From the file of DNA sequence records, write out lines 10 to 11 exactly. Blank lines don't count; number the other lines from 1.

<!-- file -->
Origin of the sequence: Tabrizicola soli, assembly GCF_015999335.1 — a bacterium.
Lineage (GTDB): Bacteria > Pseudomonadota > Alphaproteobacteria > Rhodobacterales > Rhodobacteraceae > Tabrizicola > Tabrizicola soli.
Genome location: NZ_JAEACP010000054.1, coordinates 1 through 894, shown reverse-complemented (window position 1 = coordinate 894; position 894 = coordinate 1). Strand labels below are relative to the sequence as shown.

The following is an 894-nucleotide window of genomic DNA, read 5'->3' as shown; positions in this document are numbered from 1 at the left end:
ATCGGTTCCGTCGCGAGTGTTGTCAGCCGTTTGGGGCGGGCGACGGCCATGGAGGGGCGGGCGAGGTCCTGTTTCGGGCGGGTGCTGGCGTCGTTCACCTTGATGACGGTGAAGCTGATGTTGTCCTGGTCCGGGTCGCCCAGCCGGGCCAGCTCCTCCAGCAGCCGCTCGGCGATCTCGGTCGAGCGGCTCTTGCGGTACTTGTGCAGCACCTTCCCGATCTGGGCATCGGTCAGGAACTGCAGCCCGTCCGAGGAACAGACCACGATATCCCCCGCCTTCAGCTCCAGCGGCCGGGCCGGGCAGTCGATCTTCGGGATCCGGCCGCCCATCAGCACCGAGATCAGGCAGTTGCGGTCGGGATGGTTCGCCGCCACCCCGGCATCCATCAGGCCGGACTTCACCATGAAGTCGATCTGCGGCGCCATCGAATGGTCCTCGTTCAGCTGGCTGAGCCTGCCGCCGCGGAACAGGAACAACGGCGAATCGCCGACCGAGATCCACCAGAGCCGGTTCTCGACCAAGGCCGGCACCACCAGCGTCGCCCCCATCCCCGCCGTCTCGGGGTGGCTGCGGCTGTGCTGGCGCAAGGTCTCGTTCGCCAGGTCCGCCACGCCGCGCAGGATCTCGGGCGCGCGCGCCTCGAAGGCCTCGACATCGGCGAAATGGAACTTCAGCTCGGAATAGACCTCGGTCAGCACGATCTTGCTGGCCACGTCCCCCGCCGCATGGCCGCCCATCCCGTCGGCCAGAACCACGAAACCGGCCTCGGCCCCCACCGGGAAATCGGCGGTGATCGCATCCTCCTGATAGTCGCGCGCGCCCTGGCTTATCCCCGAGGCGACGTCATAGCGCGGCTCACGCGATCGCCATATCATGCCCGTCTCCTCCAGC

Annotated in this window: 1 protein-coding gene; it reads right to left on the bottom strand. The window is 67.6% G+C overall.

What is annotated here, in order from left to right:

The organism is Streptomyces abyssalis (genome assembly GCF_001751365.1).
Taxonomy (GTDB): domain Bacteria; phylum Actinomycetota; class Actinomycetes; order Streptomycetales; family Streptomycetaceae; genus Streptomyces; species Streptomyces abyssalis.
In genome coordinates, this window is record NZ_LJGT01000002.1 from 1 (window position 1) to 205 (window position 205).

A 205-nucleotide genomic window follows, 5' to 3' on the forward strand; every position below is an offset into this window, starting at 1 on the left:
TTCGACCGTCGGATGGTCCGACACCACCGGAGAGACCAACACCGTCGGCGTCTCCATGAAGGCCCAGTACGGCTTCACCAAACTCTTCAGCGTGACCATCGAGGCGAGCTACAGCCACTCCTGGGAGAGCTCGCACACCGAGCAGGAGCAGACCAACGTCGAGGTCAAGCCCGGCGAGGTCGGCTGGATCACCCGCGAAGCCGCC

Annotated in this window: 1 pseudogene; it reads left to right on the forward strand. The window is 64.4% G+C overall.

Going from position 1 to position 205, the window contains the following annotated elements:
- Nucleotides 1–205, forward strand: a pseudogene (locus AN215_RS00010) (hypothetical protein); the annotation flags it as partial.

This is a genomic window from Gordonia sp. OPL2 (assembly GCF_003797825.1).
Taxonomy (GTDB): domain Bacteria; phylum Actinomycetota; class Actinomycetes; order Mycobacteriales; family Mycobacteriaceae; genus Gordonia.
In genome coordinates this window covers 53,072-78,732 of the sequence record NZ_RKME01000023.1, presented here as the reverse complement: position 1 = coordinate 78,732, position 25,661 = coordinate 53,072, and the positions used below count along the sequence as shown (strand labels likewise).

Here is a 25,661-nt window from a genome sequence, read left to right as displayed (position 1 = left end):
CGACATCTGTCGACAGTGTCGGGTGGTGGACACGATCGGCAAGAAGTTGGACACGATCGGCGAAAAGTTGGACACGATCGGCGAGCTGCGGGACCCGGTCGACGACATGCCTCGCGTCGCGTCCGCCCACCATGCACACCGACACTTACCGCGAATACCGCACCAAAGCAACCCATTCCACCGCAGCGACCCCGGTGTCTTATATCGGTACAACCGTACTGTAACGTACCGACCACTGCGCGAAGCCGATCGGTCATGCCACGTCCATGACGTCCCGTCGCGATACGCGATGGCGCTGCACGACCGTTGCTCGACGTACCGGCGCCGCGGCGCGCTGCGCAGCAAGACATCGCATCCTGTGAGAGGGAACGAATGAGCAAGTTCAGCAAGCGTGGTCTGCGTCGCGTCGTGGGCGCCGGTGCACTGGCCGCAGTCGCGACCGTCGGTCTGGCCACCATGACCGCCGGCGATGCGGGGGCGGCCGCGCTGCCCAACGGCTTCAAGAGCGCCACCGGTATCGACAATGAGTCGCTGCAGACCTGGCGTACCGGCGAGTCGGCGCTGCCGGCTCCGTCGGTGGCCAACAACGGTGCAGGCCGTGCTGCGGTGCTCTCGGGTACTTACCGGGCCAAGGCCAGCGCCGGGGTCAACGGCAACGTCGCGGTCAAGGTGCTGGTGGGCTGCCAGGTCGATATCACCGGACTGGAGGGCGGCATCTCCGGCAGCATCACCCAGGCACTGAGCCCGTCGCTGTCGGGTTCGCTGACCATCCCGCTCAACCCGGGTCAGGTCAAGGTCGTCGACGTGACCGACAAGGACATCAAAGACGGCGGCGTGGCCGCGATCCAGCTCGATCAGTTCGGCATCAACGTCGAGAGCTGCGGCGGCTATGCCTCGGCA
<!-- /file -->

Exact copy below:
In genome coordinates, this window is record NZ_LJGT01000002.1 from 1 (window position 1) to 205 (window position 205).

A 205-nucleotide genomic window follows, 5' to 3' on the forward strand; every position below is an offset into this window, starting at 1 on the left: